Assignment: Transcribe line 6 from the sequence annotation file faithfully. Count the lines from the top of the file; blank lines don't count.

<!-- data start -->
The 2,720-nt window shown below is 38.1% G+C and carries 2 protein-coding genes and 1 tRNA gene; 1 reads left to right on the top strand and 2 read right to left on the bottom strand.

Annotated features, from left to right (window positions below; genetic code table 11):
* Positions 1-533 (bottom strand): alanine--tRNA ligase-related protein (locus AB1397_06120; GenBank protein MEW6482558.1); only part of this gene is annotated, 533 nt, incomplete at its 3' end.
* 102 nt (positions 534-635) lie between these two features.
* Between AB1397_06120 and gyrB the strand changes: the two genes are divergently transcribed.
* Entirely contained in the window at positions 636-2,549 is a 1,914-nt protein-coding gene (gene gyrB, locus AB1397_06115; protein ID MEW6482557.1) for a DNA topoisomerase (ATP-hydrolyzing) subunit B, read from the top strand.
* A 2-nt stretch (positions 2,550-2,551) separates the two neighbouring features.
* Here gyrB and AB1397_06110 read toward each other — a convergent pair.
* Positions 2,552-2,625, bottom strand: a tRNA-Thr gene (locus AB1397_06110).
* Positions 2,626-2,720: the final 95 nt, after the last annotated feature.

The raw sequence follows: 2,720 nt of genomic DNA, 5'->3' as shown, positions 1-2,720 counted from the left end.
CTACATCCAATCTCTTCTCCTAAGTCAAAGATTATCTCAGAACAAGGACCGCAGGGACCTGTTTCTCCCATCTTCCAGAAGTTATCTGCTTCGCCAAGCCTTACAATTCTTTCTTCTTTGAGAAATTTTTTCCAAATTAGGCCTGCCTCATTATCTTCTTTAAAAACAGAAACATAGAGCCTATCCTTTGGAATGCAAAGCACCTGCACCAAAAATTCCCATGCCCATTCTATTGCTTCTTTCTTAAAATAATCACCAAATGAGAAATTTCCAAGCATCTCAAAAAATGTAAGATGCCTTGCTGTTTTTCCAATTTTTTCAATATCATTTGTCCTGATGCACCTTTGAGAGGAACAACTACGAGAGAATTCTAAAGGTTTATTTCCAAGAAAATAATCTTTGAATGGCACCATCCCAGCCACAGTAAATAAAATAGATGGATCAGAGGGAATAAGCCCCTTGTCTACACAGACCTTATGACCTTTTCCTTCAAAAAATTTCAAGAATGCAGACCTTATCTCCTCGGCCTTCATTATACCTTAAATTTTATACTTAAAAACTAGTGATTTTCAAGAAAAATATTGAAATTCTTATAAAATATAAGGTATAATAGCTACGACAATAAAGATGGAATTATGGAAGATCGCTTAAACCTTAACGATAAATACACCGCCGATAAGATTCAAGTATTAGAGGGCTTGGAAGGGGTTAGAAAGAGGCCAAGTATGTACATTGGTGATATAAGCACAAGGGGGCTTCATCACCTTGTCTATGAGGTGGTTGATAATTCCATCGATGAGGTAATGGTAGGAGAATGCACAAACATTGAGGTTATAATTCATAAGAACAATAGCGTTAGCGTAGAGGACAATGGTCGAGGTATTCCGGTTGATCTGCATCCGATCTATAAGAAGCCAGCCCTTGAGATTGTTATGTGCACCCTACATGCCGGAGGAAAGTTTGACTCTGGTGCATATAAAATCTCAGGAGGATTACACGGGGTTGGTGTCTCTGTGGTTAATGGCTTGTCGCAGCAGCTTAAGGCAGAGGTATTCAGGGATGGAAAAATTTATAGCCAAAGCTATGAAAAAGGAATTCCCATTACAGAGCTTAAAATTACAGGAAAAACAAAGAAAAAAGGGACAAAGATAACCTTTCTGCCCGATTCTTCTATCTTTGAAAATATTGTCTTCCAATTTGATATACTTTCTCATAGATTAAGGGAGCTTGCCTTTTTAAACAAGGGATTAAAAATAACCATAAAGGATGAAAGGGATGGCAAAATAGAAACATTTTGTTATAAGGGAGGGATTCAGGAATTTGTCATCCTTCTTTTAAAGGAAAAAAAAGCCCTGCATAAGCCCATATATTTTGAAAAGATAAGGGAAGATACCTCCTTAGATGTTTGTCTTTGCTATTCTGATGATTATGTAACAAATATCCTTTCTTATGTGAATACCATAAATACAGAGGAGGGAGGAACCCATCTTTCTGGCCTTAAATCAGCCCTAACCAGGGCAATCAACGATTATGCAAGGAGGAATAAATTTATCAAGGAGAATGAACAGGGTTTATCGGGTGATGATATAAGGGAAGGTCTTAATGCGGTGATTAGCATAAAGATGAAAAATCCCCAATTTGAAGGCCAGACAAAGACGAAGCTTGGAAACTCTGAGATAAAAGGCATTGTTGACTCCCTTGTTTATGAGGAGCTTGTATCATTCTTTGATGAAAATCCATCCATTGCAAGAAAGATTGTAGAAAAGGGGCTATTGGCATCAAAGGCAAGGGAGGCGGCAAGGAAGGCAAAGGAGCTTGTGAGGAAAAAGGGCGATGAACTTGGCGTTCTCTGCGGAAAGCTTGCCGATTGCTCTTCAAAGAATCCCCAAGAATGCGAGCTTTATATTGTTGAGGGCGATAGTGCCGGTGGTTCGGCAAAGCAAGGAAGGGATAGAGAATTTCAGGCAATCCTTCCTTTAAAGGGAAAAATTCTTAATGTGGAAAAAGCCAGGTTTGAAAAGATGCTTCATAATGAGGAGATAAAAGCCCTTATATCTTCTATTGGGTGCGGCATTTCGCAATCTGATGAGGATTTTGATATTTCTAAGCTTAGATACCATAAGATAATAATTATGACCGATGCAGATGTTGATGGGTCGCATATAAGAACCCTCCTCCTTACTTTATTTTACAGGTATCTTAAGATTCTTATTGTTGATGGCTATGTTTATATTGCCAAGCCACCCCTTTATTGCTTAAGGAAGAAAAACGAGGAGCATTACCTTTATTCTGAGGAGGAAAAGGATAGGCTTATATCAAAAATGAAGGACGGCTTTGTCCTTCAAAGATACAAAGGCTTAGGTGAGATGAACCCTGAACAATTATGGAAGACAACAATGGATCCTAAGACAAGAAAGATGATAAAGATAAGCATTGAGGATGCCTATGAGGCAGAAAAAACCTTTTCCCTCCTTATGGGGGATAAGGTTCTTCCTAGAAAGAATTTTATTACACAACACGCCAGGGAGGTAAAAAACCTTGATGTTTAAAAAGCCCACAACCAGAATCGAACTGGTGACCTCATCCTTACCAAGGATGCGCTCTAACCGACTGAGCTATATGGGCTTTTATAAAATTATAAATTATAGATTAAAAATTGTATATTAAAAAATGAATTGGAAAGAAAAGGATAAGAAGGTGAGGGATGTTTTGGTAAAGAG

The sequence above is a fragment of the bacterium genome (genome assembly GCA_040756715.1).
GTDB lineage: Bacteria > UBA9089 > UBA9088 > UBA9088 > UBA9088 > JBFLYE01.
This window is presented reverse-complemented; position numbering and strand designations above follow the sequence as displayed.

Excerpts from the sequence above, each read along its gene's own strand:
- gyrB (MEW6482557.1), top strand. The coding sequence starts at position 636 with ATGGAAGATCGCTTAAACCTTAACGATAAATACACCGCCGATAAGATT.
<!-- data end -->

* Entirely contained in the window at positions 636-2,549 is a 1,914-nt protein-coding gene (gene gyrB, locus AB1397_06115; protein ID MEW6482557.1) for a DNA topoisomerase (ATP-hydrolyzing) subunit B, read from the top strand.